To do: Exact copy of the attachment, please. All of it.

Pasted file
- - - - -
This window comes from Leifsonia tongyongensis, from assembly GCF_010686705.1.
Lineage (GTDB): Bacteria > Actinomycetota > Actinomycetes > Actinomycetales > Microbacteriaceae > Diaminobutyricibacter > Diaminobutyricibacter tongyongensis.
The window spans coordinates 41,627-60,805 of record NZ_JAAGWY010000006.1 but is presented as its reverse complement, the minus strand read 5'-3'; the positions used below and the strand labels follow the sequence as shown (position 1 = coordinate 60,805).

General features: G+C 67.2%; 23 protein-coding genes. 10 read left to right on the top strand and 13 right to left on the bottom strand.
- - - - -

This window comes from Leifsonia tongyongensis, from assembly GCF_010686705.1.
Lineage (GTDB): Bacteria > Actinomycetota > Actinomycetes > Actinomycetales > Microbacteriaceae > Diaminobutyricibacter > Diaminobutyricibacter tongyongensis.
The window spans coordinates 41,627-60,805 of record NZ_JAAGWY010000006.1 but is presented as its reverse complement, the minus strand read 5'-3'; the positions used below and the strand labels follow the sequence as shown (position 1 = coordinate 60,805).

General features: G+C 67.2%; 23 protein-coding genes. 10 read left to right on the top strand and 13 right to left on the bottom strand.